Using a supercomputer with the power of 8,000 computers, researchers have created an airplane wing that closely mimics the properties of actual bird wings.
Researchers from the University of Denmark have designed the new airplane wings, which are significantly lighter than the current wings used on planes. If implemented into airplane designs, the wings could result in substantial fuel savings.
Niels Aage, an associate professor of mechanical engineering at the University of Denmark and the lead researcher for the study, explained in an interview with R&D Magazine that the bird wing design was years in the making.
“We have for a long time been convinced that extreme resolution would be a benefit for practical design tasks,” he said. “However, since no one shared this thought with us we decided to try it out ourselves.
“We then spent from 2010 to 2015 developing new methods that enabled us to perform the wing study,” he added.
The newly designed wings are lighter than existing wings by 2-to-5 percent, but equally as stiff as conventional wings.
According to Aage, engineers have used this kind of optimization techniques on a smaller scale for the last two decades, including making individual wing components or much simpler structures.
The researchers used the supercomputer to increase the resolution on a model of a 27-meter long wing of a Boeing 777.
The project began with a wing outline that was optimized for maximum lift and minimum drag called an aerofoil. They then split it into 1.1 billion 3D pixels, each with resolution roughly 200 times greater than previous efforts.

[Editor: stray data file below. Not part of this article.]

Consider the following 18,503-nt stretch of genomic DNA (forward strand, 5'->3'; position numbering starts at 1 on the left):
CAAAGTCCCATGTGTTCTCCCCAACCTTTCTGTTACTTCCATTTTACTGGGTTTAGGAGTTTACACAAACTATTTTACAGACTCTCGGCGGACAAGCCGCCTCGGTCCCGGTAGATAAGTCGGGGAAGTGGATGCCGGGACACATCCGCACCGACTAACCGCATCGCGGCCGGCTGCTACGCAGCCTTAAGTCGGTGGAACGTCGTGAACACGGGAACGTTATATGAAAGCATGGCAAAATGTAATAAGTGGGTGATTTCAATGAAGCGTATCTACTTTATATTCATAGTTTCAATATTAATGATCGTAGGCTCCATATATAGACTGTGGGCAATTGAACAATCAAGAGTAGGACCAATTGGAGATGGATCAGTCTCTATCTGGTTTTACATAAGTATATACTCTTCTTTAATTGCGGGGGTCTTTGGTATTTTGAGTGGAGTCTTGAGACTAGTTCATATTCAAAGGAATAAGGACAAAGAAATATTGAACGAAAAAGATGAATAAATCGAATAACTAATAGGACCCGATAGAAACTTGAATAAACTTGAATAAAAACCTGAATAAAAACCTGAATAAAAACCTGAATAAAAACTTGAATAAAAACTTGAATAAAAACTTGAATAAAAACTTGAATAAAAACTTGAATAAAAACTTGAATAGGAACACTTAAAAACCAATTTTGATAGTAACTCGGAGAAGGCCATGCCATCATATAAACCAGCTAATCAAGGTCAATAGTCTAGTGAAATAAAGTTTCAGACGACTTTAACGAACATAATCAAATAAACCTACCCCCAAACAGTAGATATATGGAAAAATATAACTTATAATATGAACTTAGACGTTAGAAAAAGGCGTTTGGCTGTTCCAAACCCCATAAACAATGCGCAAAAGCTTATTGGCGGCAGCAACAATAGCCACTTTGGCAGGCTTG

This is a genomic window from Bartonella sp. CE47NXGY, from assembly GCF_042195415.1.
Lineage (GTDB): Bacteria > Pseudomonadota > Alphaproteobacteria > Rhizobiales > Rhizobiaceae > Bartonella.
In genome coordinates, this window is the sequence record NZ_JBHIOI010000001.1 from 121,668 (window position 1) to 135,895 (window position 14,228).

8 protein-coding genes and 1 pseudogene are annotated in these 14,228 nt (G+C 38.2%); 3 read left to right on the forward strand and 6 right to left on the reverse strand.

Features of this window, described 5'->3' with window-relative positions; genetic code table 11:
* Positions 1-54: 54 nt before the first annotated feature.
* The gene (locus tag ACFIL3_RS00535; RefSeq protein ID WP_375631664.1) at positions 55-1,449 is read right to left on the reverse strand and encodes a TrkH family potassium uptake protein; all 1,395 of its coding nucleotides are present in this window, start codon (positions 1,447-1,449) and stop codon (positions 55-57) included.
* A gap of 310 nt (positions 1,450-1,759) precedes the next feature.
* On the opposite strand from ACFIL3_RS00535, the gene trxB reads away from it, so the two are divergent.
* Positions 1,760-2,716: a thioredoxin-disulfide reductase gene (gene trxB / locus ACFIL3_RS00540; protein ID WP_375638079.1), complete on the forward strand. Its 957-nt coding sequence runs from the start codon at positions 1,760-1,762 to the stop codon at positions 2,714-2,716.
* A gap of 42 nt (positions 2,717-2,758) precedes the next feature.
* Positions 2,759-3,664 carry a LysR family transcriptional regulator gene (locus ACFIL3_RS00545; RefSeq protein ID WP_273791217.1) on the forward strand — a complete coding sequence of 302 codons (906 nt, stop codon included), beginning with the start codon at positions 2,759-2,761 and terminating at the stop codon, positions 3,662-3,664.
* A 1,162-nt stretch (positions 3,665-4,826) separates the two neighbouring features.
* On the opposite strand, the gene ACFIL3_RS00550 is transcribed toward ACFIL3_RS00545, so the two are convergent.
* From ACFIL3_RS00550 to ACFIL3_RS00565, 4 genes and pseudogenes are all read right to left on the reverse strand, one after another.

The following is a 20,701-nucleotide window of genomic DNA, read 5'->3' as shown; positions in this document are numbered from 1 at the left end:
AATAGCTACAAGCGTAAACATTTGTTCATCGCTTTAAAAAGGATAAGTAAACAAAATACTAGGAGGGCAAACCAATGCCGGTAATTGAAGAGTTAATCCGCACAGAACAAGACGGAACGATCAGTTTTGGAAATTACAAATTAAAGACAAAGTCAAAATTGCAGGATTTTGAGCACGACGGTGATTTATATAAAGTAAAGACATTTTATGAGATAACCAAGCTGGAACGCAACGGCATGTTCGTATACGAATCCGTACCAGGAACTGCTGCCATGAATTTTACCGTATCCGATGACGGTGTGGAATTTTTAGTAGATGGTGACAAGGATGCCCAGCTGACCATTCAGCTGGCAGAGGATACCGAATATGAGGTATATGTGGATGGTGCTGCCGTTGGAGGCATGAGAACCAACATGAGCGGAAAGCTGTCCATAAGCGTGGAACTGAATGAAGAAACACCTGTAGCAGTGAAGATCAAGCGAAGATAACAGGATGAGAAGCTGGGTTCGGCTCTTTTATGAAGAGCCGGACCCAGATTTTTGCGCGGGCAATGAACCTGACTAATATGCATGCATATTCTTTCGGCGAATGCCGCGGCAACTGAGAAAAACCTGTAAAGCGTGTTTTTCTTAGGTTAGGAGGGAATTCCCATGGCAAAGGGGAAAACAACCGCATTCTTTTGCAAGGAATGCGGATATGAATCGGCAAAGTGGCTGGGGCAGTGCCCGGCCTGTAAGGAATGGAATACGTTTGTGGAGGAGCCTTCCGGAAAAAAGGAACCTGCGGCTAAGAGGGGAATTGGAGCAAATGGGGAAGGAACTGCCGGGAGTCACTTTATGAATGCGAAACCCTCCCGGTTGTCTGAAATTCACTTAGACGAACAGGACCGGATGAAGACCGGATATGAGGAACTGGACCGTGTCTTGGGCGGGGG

Conventional wings are built with straight beams running the length of the wings, interspersed by crossing supports. However, the new design has a curved support that fans out at the trailing edge of the wing, resembling the bone structure of bird wings. The intricate support structures in the leading edge resemble the internal structure of a bird’s beak.
According to Aage, the next step for the researchers in the wing design is to incorporate aero elasticity, anisotropy and dynamic effects into the design.
Aage said the design could also be applied to other industries to develop high-rise buildings in earthquake-prone zones that can maintain their stiffness while withstanding the dynamics of the earthquake.
“We are approaching a new paradigm within the field of computer aided design [and optimal design] in which we start redesigning everything,” he said. “For decades we might have thought that we could not do much better in a given problem setting, but now there is a real change that we can get significant improvements.”